Even if not in ads as much, your story from your presentation about the ticket purchasing form of the venue that had more choices than just Mr, Mrs or Ms in their form is a good example. Is there a resource you’re aware of for more inclusive language choices somewhere? Even just sharing it with clients could help open some eyes and conversations.@NeptuneMoon is an excellent resource. @CourtEWakefield

Going off micro conversions and building a similar audience, rather than demo allows me to be more inclusive, but also focus on the primary group. @JonKagan


Q4: What can you do when a user’s marginalized identity isn’t revealed in their query?


Not much, I mean no-one needs to disclose their whole life just to buy a burger or fill in a form. I’d say if you’re really concerned, look at your demographic and location info, knowing it’s imperfect and won’t always give you the whole story. @JuliaVyse

I wouldn’t think of saying “husband and wife” because a large % of people who buy houses together aren’t husband and wife. But, if 90% of them were husband and wife, maybe I would test it. @stevegibsonppc

This is really tough. I don’t know that I have a great answer for it; it’s something that we continually struggle with. Sometimes, geo-targeting can help support, and if we have an email list that we can segment off of, that’s a good start, too. @CourtEWakefield

Hard to explain in a tweet, but I’ll try. I take the “all visitors” list and plug that into Google’s audience insights tool, to see what other audiences overlap with my regular visitors. Next, create a campaign with general kw and target those audiences. @Finding Amanda

I go as generic as possible in the messaging and see if they fall into a bucket further down the funnel. @JonKagan


Q5: How do you integrate targeting into your PPC campaigns to promote inclusivity?


If appropriate, maybe you segment by location and think about customizing creative that way. @SEMFlem

Search Personality of the Year, @purnavirji has a great talk where she introduces the idea of a #broadience. I think it applies here. Here’s here deck from SearchLove that explains it.… @CourtEWakefield

I feel targeting is where inclusivity efforts go to die. I’ve really messed up here, and I think there’s a lot of value in thinking about the real impact of hyper-targeting in the light of research that it’s just not that effective. @ferkungamaboobo


Q6: How have you convinced leaders or clients to invest in inclusive PPC campaigns?


Such a great question! I haven’t ever pitched on the basis of an inclusive campaign, it’s more been about reaching the right audience. They tend to respond to sales data @JuliaVyse

Luckily, I’m in a position where I don’t have to do much convincing because I’m in-house, and there is general consensus that inclusivity is important. But for those of you who have clients or leadership not actively pursuing inclusivity, how do you handle it? @CourtEWakefield

Honestly, I don’t think I’ve ever had this conversation before with anyone. But, I’m glad it was brought up, as it’s definitely valuable.  @SEMFlem

Fortunately, I specialize in social so it’s easier to incorporate representation in imagery vs. trying to explicitly call out marginalized groups in copy. But from an agency standpoint, I could do more to spark conversations about inclusivity w in-house client teams. @akaEmmaLouise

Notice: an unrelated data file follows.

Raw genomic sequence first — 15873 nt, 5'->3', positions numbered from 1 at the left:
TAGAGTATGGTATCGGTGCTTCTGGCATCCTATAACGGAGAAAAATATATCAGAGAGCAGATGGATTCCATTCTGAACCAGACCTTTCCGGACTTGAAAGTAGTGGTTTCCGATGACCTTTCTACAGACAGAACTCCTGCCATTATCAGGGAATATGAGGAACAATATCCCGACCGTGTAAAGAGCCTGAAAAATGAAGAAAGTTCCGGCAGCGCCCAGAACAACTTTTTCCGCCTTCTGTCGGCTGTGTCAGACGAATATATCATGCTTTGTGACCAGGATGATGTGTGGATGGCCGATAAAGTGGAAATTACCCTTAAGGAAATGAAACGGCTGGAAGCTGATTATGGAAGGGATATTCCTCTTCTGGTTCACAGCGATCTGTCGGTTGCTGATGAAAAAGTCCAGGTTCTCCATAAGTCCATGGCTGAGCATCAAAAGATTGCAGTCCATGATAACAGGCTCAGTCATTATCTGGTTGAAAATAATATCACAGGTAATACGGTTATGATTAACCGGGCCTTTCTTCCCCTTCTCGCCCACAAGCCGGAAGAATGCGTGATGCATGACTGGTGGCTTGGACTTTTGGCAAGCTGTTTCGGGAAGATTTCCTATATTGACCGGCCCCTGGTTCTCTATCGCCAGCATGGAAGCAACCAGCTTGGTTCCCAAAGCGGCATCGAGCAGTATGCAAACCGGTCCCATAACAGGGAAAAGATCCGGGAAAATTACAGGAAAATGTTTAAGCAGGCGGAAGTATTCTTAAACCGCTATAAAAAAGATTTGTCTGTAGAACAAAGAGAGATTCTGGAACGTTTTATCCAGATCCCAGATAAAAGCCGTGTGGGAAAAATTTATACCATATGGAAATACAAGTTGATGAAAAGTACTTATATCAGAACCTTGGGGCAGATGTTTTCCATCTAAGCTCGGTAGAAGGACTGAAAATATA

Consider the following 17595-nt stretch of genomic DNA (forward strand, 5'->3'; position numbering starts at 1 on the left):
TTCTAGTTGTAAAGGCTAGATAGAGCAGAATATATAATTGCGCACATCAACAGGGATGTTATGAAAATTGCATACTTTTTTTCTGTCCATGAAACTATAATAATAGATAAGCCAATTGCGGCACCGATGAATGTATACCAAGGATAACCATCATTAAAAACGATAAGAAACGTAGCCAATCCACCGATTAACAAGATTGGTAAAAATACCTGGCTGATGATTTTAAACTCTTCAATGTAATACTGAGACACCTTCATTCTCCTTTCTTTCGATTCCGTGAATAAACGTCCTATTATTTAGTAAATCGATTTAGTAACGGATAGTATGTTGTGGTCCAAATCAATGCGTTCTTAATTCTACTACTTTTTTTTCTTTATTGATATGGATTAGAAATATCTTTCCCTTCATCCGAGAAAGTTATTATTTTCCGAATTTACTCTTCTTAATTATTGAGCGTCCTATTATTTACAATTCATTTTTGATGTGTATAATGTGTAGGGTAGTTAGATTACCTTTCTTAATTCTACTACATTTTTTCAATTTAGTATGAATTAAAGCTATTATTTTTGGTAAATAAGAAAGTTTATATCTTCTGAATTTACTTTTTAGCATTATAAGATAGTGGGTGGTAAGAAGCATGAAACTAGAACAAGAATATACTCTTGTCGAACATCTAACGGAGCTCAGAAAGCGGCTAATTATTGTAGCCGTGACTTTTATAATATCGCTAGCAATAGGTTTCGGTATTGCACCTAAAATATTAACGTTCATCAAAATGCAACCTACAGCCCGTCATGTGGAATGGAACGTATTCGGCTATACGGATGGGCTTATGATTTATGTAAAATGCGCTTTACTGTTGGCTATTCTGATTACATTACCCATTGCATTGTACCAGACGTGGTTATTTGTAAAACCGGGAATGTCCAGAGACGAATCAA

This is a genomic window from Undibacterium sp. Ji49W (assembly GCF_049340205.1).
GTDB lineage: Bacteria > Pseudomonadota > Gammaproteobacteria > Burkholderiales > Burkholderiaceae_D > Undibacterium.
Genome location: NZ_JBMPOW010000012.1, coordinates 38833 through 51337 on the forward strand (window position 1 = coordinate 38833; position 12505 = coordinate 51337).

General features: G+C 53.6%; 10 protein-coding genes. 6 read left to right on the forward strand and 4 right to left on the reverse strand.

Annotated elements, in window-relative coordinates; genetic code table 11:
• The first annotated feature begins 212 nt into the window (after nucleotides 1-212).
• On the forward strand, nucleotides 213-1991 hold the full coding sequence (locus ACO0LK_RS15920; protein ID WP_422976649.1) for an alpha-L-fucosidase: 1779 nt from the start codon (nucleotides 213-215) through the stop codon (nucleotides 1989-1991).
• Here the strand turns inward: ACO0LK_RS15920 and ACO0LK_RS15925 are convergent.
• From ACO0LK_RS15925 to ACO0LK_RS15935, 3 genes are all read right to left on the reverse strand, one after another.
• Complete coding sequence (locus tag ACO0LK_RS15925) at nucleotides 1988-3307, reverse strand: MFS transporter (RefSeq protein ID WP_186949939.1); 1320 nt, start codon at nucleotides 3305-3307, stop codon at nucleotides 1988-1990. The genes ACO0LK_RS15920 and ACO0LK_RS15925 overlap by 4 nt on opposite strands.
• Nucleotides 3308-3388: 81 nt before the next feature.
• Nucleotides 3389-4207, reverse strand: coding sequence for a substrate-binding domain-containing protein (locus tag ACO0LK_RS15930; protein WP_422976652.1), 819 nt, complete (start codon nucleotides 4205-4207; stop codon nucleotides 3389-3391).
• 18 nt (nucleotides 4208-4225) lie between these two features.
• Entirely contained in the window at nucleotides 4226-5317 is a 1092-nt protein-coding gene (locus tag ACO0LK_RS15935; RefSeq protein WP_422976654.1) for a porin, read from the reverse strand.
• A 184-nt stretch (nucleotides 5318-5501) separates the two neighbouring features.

Q7: Why are inclusive campaigns important to you?


Generally, because everyone matters, and I’ll take a sale from anywhere. Personally, because my loved ones aren’t second to anyone in this world. Big Sister Energy. @JuliaVyse

Personally, I’ve just seen so many ads that carelessly excluded me. For example, breastpump copy that only talks about husband and wife. Well…my breastpumping wife doesn’t have a husband. And so many breastpumping women aren’t married to their partner. @CourtEWakefield

Tbh I’ve never thought about conscious inclusivity in marketing before today, despite being part of and connected to marginalized groups myself. I do, however, know personally how damaging *exclusive* marketing can be and want to avoid that at all costs! @akaEmmaLouise

The biggest reason to me is that “there’s gold in them hills” and limiting your effectiveness or starting customer relationships on a rocky foot, or being an outright ass will kill your conversions and you’ll never know why. I’ve also got to sleep at night.@ferkungamaboobo

It helps to still target a less identifiable demographic. @JonKagan


Q8: How do you identity which messages resonate with marginalized parts of your audience?


It seems like an over-simplified answer, but I think the best thing to do is ask them! These people are already your customers. Get to know them and how their identities might lend themselves to unique needs from your products and services. @CourtEWakefield

Simplistically, I look at CTR/site engagement by ad, of those that meet min traffic thresholds. @JonKagan


Q9: Should we customize our ad copy for marginalized groups? If so, how can paid search platforms make that easier?


I think we should have the option to, but as with all things PPC, we deploy it when appropriate. I’d love to promote Naxalone education without being dinged for promoting illicit drugs, as one example. Google, you can tell which is which! @JuliaVyse

If there’s a good reason to, sure. If not, there’s deep value in keeping in mind every user so you ensure they see themselves as a potential customer of your campaign. @ferkungamaboobo

I say only call it out/customize if it makes sense (as @stevegibsonppc pointed out w wedding cake example). I would personally be uncomfortable having ads targeting my race/sex/religion/sexuality when searching for a product or service where it’s entirely irrelevant. @akaEmmaLouise